Sampson Independent

Training aims to protect students at college

Unfortunately, school shootings and office attacks have become more commonplace in recent years. While the subject matter is worrisome, to brush it under the rug is not an approach that will help in the event of an incident on campus. Sampson Community College has taken a proactive approach to install plans should an event unfold on campus.

The college has adopted, among other strategies, the popular ALICE training model and all employees are receiving online and hands-on training. ALICE, which stands for Alert, Lockdown, Inform, Counter and Evacuate, was created by Greg Crane. Crane developed the program after the tragic events of Columbine. With more than 30 years of experience, as a law enforcement officer and trainer for response to violence, he is one of the foremost school safety and active shooter specialists in the nation.

“This training provides preparation and a plan for individuals and organizations on how to more proactively handle the threat of an aggressive intruder or active shooter event,” says Nathan McKee, SCC’s ALICE program administrator. McKee’s background in military experience, including deployments to Iraq and Afghanistan, prepared him to teach the program to colleagues on campus. ”It is always better to observe potential threats and acknowledge so you can prepare.”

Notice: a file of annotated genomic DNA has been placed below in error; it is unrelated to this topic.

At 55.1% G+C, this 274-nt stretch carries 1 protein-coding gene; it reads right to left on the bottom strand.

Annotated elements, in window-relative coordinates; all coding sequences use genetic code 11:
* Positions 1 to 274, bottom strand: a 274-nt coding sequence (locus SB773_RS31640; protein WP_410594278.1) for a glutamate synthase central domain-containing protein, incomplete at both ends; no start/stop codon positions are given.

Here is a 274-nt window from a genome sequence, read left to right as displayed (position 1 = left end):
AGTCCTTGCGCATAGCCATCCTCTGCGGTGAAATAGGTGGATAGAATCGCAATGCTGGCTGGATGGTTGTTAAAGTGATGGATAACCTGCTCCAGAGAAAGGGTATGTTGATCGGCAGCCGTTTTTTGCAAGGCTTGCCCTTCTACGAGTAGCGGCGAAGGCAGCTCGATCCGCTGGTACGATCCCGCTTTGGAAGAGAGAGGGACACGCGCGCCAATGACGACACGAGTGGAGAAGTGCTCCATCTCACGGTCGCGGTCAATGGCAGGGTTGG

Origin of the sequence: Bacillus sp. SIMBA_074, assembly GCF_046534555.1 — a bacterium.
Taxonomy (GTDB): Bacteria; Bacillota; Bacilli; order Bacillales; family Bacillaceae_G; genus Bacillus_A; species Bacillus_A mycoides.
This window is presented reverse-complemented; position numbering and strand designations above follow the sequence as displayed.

Whether it is an attack by an individual person or by an international group of professionals intent on conveying a political message through violence, ALICE Training option based tactics have become the accepted response, versus the traditional “lockdown only” approach.

ALICE was the first training program in the country that provided staff and students with an option-based response to an active shooter gaining entry into a school, a business or any organization. The ALICE Training Institute now delivers online training blended together with onsite instructor-led demonstrations practical scenarios, and evaluation drills. Each class were presented with various scenarios at random.

For more information about the program or implementing it in a school, church or workplace, visit

Nathan McKee, right, looks on as Jason Frazier portrays an intruder being taken down by multiple employees during a drill. McKee, right, looks on as Jason Frazier portrays an intruder being taken down by multiple employees during a drill.

By Dan Grubb

Sampson Community College